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Fun Friday: The Jalen Ramsey Odyssey

Let’s put the star cornerback’s quote from 2018 to the test, because why not.

Welcome back to Fun Friday, the show that isn’t a show (because it’s a weekly article) where we take hockey-adjacent concepts and take them way too far (this is a fancy way of saying “Eamon just wants to talk about his dumb ideas with you”).

This week, we’re reminiscing on a quote from 2018, because why not? That year, Jalen Ramsey told the world that given six months of training time, he could become an NHL player; I wanted to put that to the test, so I created him in NHL 18 and watched his career. With the occasional alteration for narrative purposes, this is what I got.

Where We’re Starting

Ramsey is an incredible athlete, but he can’t skate; to bypass this, I made him into a goalie, because why not? I gave him 5-star athleticism and an excellent glove hand, but made his pad-related stats, vision, and positioning the lowest they could possibly be. That resulted in a 48 overall, 22-year-old goalie with low franchise potential (I did this to accelerate his growth so he had a shot of reaching the NHL, and also so that his development wouldn’t be capped really low).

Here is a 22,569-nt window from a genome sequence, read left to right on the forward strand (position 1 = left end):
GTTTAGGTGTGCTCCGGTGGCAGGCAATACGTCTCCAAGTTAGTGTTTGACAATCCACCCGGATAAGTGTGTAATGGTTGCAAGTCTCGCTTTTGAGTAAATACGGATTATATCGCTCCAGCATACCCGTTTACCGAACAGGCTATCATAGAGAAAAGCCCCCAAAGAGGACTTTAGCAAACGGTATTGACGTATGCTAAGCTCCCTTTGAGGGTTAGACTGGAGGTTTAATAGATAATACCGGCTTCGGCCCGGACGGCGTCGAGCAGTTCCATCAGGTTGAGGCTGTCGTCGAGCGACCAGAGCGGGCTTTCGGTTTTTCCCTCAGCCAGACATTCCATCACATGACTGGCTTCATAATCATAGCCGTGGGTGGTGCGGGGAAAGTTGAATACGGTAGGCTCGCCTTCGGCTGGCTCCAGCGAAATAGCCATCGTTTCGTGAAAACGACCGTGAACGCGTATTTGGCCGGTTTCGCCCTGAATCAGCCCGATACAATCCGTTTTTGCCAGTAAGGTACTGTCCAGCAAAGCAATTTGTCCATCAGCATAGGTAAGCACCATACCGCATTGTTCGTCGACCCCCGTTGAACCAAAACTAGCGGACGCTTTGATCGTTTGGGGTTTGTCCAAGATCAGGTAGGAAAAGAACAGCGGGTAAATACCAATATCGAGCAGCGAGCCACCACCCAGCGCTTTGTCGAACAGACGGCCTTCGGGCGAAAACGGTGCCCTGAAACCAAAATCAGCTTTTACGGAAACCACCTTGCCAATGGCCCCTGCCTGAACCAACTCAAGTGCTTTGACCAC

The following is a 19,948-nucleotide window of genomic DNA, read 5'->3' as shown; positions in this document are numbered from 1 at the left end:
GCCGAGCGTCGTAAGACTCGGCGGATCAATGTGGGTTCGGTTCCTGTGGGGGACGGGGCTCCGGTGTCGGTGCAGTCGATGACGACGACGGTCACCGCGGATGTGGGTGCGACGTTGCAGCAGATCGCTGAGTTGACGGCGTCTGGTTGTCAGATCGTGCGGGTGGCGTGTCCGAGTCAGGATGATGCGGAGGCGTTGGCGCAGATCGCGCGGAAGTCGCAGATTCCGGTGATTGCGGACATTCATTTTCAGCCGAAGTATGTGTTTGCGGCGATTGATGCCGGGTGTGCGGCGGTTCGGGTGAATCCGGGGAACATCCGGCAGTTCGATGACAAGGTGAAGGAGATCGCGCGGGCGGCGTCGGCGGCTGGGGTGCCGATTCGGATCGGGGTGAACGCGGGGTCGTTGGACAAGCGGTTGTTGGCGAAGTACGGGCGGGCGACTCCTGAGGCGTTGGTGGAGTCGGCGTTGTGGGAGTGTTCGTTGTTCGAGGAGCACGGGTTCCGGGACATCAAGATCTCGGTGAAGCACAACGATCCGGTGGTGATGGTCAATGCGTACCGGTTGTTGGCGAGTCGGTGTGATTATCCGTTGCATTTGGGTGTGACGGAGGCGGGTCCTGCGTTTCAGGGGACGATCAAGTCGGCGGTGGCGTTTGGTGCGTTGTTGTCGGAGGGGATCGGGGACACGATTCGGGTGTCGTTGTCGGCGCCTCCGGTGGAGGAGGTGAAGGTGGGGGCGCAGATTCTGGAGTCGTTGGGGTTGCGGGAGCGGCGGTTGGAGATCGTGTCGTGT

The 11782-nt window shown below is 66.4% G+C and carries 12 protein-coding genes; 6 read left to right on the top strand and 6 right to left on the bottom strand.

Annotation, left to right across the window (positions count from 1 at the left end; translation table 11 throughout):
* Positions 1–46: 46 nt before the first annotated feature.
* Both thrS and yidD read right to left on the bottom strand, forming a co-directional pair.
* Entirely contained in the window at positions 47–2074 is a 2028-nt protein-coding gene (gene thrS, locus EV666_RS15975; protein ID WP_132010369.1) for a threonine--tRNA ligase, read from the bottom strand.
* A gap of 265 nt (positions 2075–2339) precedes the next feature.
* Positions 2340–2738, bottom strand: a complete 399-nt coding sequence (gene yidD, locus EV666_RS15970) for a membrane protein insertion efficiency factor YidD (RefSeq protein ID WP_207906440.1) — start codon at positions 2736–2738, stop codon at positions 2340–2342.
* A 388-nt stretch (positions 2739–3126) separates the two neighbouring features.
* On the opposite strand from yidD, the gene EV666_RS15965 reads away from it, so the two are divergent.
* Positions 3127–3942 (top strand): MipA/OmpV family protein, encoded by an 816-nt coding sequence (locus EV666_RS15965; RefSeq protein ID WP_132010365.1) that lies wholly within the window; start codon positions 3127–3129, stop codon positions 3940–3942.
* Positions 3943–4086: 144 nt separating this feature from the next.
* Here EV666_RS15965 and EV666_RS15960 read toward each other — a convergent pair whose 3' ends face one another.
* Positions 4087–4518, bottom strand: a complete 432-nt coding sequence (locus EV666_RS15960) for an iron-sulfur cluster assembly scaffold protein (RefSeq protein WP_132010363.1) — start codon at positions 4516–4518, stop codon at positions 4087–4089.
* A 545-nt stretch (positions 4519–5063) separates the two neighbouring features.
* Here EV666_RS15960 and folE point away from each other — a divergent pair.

After starting in 2017-2018 and simulating a year, I placed Jalen on the Milwaukee Admirals on a 3-year, minimum salary ELC and began the 2018-2019 season. I don’t have a capture card, so the following is the best I can do his career justice.

Jalen Ramsey, at the outset of his NHL career.
Artist’s rendition

The Formative Years

In the beginning of Ramsey’s hockey endeavors, things went... well? The Pro Bowler posted a .922 save percentage and 2.40 GAA in his first two starts, earning a 1-1-0 record. I was expecting this created character to flop in spectacular fashion out of the gate, but surprisingly that didn’t end up being the case. Could Ramsey’s raw athleticism propel him to sustained success? No.

It’s been three months and the CPU signed a goalie that I cannot trade to the roster to supplant poor Jalen. He’s rocking a slick .850 SV% and 4.20 GAA in 12 starts, with a 2-10-0 record. Having inexplicably given up his football career to pursue hockey, Ramsey is the laughingstock of the sports world and he considers going back to Jacksonville in disgrace, having been relegated to the bench in such a short time.

Instead, he decides to march forward and at the very least fulfill his contract, however unhappy it might make him; he isn’t the quitting type. He doesn’t start another game that season. The Predators miss the playoffs.